Are things really that bad?
In a recent Minnesota Spokesman Recorder column discussing how the federal poverty rate is measured, I cited a 2013 study by the Oregon Center for Public Policy regarding the application of its Family Budget Calculator to determine the “basic level of economic security” for families. This alternative instrument designed to more accurately measure poverty suggests that 44 percent of Americans, nearly 140 million people, currently experience economic insecurity. In essence, this means that close to one-half of all Americans are living in or on the edge of poverty.
The research findings of the Oregon Center for Public Policy are further bolstered by a 2013 report from Wider Opportunities for Women (WOW) and the Massachusetts Institute of Technology’s (MIT) Living Wage Calculator. The WOW report demonstrates that a minimum hourly wage of more than $14, nearly twice the current federal minimum wage, would be required for all single-person households in American to achieve economic security.
MIT’s Living Wage Calculator, which analyzes the economic conditions of every U.S. county, notes that a living wage for a one-parent, one-child household in Ramsey County is more than $20. Furthermore, in order to achieve economic security for a one-parent, two-child home in Ramsey County, a wage of more than $26 is required.
In spite of this data, a representative of the Pew Charitable Trust recently painted a different picture of the American economy during “A Minnesota Without Poverty” workshop in June. In assessing economic mobility and the “health and status of the American Dream,” the Pew Charitable Trust’s Erin Currier stated, “We’ve seen some surprising data. On the one hand, Americans are doing great. They’re making more money than their parents did; the economy’s gotten better over the last generation in absolute dollar terms, a pretty rosy picture.”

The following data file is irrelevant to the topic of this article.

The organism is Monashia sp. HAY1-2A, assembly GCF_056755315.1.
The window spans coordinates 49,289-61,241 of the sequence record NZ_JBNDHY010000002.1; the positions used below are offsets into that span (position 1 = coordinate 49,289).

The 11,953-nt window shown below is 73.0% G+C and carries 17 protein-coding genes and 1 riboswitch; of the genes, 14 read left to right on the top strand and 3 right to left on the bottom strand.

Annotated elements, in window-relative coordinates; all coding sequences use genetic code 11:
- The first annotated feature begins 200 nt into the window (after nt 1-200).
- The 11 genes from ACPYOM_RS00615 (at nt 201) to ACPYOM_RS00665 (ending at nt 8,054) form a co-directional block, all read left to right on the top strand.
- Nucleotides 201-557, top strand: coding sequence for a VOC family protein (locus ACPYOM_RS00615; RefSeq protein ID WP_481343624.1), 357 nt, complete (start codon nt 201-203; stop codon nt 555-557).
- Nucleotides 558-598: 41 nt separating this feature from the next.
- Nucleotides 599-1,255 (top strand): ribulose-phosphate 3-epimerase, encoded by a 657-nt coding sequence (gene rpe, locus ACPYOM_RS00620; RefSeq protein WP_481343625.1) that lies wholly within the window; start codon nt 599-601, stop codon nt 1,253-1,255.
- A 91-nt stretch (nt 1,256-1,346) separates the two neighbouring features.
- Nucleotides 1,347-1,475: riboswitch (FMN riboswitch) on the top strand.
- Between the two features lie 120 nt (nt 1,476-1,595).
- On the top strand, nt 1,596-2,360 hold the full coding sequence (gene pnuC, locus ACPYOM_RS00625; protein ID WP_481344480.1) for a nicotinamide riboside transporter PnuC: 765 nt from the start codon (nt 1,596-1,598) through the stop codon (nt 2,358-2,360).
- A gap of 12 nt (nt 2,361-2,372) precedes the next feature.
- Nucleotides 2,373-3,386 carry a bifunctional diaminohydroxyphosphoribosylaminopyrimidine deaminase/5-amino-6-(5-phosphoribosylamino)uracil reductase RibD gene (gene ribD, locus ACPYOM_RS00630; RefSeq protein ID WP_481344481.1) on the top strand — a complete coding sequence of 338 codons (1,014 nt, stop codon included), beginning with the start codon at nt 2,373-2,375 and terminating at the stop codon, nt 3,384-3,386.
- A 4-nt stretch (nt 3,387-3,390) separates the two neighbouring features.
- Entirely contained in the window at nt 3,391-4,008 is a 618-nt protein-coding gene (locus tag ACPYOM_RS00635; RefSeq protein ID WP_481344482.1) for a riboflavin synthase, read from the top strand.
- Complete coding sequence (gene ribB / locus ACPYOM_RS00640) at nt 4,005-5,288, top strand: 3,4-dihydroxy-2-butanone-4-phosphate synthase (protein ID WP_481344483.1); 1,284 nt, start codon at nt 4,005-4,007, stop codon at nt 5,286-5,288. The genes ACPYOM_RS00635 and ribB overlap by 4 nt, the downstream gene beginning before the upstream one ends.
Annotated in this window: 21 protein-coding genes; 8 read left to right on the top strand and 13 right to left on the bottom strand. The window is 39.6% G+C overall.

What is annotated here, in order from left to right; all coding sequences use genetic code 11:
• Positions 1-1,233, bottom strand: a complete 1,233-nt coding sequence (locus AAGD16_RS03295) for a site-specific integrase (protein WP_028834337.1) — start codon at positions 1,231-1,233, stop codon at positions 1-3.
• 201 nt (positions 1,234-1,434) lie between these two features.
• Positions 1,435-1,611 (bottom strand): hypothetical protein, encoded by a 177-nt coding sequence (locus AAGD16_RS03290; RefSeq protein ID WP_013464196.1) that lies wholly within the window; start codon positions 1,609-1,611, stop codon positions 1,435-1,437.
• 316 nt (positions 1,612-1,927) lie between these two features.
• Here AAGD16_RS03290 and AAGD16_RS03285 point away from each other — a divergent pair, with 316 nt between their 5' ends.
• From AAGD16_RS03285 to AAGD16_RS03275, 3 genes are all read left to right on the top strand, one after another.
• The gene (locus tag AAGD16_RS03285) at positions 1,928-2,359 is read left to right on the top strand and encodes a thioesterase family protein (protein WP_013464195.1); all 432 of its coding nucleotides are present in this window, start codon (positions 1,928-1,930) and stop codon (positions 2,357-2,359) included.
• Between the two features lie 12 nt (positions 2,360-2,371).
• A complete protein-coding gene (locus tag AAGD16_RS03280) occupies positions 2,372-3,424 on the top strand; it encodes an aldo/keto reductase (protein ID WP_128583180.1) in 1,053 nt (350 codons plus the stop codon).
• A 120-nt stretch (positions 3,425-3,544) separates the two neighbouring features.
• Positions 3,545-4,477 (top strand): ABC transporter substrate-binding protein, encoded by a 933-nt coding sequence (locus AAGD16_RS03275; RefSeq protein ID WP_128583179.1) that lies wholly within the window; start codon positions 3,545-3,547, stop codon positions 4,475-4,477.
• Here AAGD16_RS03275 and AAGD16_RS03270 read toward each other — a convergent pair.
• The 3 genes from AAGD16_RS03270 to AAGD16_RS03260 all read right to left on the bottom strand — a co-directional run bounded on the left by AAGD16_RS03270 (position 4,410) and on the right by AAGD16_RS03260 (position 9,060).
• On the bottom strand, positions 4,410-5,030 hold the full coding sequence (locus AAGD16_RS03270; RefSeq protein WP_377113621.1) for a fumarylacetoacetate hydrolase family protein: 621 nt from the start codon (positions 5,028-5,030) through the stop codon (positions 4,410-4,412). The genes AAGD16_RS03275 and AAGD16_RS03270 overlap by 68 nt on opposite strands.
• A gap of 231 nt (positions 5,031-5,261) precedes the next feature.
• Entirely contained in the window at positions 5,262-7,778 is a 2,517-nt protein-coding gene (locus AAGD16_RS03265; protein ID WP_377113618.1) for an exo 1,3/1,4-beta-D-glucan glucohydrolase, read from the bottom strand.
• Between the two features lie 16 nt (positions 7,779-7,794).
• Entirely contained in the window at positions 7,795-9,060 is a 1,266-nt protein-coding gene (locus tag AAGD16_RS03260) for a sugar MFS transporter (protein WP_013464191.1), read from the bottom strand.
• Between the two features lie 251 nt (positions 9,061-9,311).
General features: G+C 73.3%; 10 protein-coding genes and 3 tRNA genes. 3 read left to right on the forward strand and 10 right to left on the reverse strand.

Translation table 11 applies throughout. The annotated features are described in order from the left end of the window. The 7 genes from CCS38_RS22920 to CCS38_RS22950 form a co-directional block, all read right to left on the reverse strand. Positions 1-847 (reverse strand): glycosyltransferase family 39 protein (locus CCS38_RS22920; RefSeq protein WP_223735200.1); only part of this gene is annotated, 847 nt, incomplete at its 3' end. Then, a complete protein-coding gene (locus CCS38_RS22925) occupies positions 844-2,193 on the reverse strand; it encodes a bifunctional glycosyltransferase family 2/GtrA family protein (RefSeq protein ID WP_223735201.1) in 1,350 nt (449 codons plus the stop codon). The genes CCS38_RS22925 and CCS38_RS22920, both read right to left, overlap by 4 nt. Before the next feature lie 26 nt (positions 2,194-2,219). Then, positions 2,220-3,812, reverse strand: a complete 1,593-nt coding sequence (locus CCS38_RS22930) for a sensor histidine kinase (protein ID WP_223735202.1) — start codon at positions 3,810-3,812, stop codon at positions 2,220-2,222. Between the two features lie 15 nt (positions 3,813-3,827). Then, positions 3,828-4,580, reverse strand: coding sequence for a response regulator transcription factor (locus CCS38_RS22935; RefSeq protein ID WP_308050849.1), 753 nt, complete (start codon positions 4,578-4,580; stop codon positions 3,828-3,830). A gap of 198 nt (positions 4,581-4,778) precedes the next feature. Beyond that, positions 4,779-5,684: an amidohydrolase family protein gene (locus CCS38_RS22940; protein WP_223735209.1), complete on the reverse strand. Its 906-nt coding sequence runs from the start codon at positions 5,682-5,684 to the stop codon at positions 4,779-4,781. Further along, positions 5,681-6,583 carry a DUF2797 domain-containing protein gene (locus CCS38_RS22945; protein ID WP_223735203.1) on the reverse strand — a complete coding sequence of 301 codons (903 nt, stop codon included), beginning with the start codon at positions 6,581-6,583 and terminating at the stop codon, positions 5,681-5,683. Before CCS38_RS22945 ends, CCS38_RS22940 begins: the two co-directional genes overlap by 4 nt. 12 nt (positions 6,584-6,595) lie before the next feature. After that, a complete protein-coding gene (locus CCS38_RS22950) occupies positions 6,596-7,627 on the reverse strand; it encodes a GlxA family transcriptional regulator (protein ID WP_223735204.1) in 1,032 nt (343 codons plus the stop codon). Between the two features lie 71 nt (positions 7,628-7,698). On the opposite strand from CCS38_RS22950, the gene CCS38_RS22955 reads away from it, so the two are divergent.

In fairness to Currier, she further commented that people of color are less likely to achieve economic mobility and that Americans are currently less upwardly mobile than Canadian citizens and many western Europeans.
With that said, I find myself utterly struggling with her contention that “American’s are doing great.” Who exactly is she referring to with this statement? Over the past several months, numerous media outlets, research institutes, and financial analysts have reported on the financial recovery in the United States, citing the notable growth of America’s Gross Domestic Product (GDP), shrinking unemployment levels, wealth creation, and impressive stock market performance.
However, author Marko Bucik, a financial consultant for the World Bank in Washington, D.C., contends that these measures are misleading and “too abstract to trace more profound social and economic realities and are thus, well, slightly irrelevant to judge whether a real recovery is taking place.” Related to unemployment in the U.S., Bucik observes that the reduction in unemployment from nine percent in 2009 to a little more than seven percent presently fails to account for the tens of thousands who have exhausted their unemployment benefits or left the job market altogether.
Nor does the unemployment rate reflect the thousands more who have been forced to settle for part-time employment or jobs with significantly lower wages. In reality, argues Bucik, the true measure of unemployment in American is likely more than twice the official rate. He further points out that the use of SNAP (Supplemental Nutrition Assistance Program) has nearly doubled in the last four years as close to 50 million Americans receive food stamps today.
So perhaps Currie and others are correct when they highlight the growth of America’s GDP, record stock market gains, and escalating accumulation of wealth. Nonetheless, as a myriad of financial experts will tell you, these gains have largely been just for the few.
Lest we forget, the Oregon Center for Public Policy and others are talking about Americans already living in poverty or who are in danger of joining the ranks of the poor. Neither the GDP nor what transpires on Wall Street is of any real relevance to poor Americans, or for that matter an increasing number of middle-class Americans.
Although America may be sitting on more wealth than has ever existed before, very few are invited to the table. According to Oxfam International, the richest one percent of Americans accumulated more than 95 percent of all wealth generated since 2009, right on the heels of the 2007-2008 economic crisis.
Still, in spite of this enormous wealth, Dr. Peter Edelman, author of So Rich, So Poor, reports that the average American’s wages are at their lowest point since 1964. So for a rather miniscule fraction of Americans, things have never been better. But for at least half, and likely many more Americans, things are really this bad.
Clarence Hightower is executive director of Community Action Partnership of Ramsey & Washington Counties. He welcomes reader responses to 450 Syndicate Street, St. Paul, MN 55104.